Revealed: children treated for stab wounds at Portsmouth hospital

At least four people aged 10-19 have been admitted with stab wounds to Queen Alexandra Hospital in Cosham in five years
At least four people aged 10-19 have been admitted with stab wounds to Queen Alexandra Hospital in Cosham in five years
Jay Goodall

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CHILDREN and teenagers have been treated for stab wounds at QA Hospital, an investigation has found.

At least four people aged 10-19 have been admitted with stab wounds to Queen Alexandra Hospital in Cosham in five years.

There was at least one for each year apart from 2015-16, when there were no child stabbing-related admissions.

Data obtained by The News and Johnston Press Investigations shows there were more than 50 admissions for stab wounds at A&E overall.

NHS figures show stabbings treated at QA have reduced from 14 in 2012-13 to eight in 2016-17.

The figures were uncovered by The News as part of an investigation with the i newspaper into knife crime in schools.

The only other data available for QA shows six people aged 20-29 were admitted with such wounds in 2014-15.

Nationally, Johnston Press Investigations found there had been 3,000 admissions to English hospitals for under 19s for ‘assault with a sharp object’ since 2012.

At least 55 of those were children aged under 10, according to the shocking figures which include provisional data for 2017.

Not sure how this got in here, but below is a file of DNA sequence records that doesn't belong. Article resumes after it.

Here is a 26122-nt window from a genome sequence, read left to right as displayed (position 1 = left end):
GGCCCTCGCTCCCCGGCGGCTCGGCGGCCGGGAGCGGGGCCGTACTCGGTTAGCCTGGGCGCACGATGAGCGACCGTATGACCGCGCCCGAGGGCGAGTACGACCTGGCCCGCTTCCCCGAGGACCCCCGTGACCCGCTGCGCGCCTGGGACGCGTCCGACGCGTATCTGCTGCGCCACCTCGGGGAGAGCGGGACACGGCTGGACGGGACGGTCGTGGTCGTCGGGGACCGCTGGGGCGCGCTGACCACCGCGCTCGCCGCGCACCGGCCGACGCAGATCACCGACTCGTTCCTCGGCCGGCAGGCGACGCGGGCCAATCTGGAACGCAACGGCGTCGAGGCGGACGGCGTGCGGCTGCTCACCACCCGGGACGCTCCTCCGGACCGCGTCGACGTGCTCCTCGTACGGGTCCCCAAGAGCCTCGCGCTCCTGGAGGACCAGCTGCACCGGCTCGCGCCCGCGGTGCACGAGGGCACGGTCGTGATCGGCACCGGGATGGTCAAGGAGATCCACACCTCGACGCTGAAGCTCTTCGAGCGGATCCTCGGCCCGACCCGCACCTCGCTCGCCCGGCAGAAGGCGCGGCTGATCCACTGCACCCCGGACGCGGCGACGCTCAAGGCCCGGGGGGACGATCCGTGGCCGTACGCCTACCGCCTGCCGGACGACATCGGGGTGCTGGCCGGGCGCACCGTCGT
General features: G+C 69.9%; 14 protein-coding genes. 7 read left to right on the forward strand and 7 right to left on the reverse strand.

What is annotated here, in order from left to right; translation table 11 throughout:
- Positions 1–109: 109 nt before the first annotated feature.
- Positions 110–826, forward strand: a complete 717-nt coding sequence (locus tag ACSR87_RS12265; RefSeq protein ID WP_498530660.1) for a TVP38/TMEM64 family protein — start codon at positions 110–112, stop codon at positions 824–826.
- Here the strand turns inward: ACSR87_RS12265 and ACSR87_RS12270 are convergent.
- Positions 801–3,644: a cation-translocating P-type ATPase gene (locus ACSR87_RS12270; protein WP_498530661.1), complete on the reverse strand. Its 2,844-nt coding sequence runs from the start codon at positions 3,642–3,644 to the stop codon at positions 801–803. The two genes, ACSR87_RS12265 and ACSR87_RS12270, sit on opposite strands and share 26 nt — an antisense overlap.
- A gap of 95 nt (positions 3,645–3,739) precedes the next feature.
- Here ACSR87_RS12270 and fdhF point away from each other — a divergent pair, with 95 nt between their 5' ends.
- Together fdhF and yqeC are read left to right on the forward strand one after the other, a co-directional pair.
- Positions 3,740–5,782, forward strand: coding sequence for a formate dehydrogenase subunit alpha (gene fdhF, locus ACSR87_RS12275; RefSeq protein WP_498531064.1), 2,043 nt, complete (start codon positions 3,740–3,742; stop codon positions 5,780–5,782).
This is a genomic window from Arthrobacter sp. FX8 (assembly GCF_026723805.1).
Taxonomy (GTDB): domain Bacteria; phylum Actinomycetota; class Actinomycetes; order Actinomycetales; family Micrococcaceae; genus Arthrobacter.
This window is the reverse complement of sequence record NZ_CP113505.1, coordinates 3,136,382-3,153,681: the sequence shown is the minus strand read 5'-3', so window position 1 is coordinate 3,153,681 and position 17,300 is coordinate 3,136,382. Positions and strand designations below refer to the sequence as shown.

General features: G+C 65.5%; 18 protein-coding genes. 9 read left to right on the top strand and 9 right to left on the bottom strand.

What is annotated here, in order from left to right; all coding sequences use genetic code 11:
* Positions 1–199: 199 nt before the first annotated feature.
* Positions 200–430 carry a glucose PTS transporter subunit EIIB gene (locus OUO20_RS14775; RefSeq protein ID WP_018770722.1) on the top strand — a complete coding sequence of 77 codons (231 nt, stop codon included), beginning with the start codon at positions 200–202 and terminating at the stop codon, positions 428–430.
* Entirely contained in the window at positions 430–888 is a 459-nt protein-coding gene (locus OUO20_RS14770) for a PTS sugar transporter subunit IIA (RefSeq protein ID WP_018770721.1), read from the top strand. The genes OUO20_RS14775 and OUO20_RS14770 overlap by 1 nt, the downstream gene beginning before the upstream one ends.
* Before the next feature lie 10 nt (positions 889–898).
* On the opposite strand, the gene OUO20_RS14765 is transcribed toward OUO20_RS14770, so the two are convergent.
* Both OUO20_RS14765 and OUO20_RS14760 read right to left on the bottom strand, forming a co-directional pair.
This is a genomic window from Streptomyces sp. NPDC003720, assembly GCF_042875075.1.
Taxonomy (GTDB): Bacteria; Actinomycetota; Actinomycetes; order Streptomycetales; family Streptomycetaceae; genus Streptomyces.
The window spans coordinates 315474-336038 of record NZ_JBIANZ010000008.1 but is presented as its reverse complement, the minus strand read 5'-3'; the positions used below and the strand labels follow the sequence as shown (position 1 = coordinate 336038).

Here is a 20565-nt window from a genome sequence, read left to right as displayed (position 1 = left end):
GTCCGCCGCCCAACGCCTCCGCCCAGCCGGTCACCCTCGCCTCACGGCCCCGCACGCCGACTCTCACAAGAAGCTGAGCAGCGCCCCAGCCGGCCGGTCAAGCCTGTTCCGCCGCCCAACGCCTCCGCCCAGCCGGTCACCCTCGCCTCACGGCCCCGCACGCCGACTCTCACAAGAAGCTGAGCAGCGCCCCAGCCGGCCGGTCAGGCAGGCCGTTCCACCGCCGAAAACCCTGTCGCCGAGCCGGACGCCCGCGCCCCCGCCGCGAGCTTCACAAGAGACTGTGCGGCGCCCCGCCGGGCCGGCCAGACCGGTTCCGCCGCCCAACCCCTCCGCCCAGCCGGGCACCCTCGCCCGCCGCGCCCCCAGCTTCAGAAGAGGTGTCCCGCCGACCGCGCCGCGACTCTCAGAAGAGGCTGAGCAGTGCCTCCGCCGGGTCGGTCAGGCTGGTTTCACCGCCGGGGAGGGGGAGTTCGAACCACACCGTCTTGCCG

Councillor Gerald Vernon-Jackson, Lib Dem opposition leader at Portsmouth City Council said: ‘We’re very different here than in London, where there appears to be and has been for quite a while a really serious problem with knife crime.’

He added: ‘In Portsmouth, 10 a year is still too many but it’s way less than London.

‘We should never be complacent but there are lots of things in this city police should be doing.’

But he said young people are at risk from the ‘significant problem of people from London’ coming to sell drugs in the city.

He said: ‘They use people who are vulnerable as the people to do the legwork, people who are routinely beaten up and generally abused.’

Mr Martin Griffiths, consultant trauma surgeon and the lead for trauma surgery at Barts Health NHS Trust, the largest NHS trust in England, said the admissions figures are ‘depressingly familiar’.

He told our sister paper i: ‘We used to think of people with knife wounds as being in their late teens or early 20s, but now its 16-year-olds with multiple stab wounds.

‘We’re seeing daily admissions – under 12s and under 10s are not unusual, down to two-years-olds with significant injuries.

‘Children are being injured around school time.

‘There is a massive spike around 3pm to 5pm every day.

‘They are close to home but on their way back from school.’